How to play safe between the sheets
World AIDS Day on December 1 is a great time to have a clear-headed conversation about sexually transmitted infections (STIs).
Think of Microsoft chairman Bill Gates, whose charitable foundation just granted $100,000 to the research and development of an atom-thick graphene “super-condom.” He’s certainly doing his part to keep human immunodeficiency virus (HIV) and its related condition, acquired immunodeficiency syndrome (AIDS), in the news. And with good reason: an estimated 2.3 million people contracted HIV in 2012.
But World AIDS Day is also a great time to remember that other STIs merit our attention. A new study by Quebec’s public health board (INSQP) reported a resurgence of gonorrhea. The number of provincial cases has nearly doubled in the past six years, jumping from 1,300 to 2,500; health practitioners suspect that the infection is becoming resistant to antibiotics.
Here’s how to avoid the five most common STIs.
“The most common symptom of chlamydia? Nothing!” says Gaby Szabo, a health promotion specialist at Concordia’s Health Services. “There are usually no signs. It’s the same for many STIs, including HIV. You cannot tell by looking at someone or by looking at yourself.”
However, people infected with chlamydia may experience vaginal or penile discharge, a burning sensation when urinating, and pain in the lower abdomen. If treatment is sought too late, the infection can cause pelvic inflammation and spread, resulting in sterility.
Szabo recommends limiting skin-to-skin sexual contact by using condoms and dental dams. Chlamydia can be cured with antibiotics.
Syphilis has not been beaten and left behind in the pages of Victorian novels. Like gonorrhea and HIV, it’s on the rise.
“In its early stages, syphilis shows almost no signs,” says Szabo. “But the later stages are devastating, affecting eyesight, the mind and the heart.” In between, patients often experience fatigue and painful genital lesions.
Szabo recommends condoms and dental dams to avoid contracting syphilis. Strong antibiotics are required to treat later stages of the infection.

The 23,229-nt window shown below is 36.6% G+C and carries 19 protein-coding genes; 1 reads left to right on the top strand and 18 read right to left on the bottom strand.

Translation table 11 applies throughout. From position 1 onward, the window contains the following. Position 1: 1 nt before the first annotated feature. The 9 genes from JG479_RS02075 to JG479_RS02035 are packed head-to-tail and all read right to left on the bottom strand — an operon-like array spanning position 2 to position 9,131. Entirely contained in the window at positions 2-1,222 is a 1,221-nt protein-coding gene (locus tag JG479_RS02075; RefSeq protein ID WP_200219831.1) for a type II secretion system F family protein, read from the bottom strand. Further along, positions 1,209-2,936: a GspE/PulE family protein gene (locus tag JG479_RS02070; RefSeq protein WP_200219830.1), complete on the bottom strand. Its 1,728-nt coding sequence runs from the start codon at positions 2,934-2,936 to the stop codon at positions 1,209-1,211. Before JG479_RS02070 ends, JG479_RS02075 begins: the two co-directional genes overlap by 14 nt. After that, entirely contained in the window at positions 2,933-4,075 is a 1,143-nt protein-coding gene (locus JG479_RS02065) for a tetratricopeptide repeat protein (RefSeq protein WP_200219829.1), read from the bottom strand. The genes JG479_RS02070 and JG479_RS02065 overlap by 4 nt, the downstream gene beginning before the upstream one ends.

“If a body part suddenly starts to hurt or itch, or starts leaking, you could have gonorrhea or another STI,” notes Szabo. “But an infected person doesn’t always have symptoms”.
Patients might experience fever, abdominal pain, abnormal vaginal bleeding, discharge or a burning sensation while urinating. If left untreated by antibiotics, infertility can result for both men and women.
Szabo says that gonorrhea is often contracted alongside chlamydia during unprotected sexual contact, and can be avoided the same way — with condoms and caution. Effective antibiotics exist, for now.
Genital herpes (simplex virus type 2, or HSV-2)
According to a Canadian Health Measures survey performed between 2009 and 2011, 13.6 per cent of people aged 14 to 59 have genital herpes. They The virus isare transmitted through unprotected sexual contact (anal, vaginal or oral), and the risks of contracting them it are greatly reduced by avoiding these risky encounters.
According to Health and Social Services Quebec, antiviral treatments will only slow down the virus and lessen outbreaks of lesions.
Human papillomavirus (HPV)
Transmitted by skin-to-skin sexual contact, HPV is one of the world’s most common STIs. It can show up as genital warts, but the majority of infected people show no symptoms.
“Some types of HPV viruses can cause cancer,” say Szabo, who espouses the HPV vaccine, along with condoms and dental dams.
The bottom line? “Just get tested.”
Questions? Concerns? Book an appointment by calling Health Services at 514-848-2424, ext. 3565.
The Health Services Annual Condom Giveaway takes place on Thursday, November 28, from 10:00 a.m. to 3:00 p.m. in the Atrium of the Engineering, Computer Science and Visual Arts Integrated Complex (EV Building, 1515 Ste-Catherine St. W.) on the Sir George Williams Campus.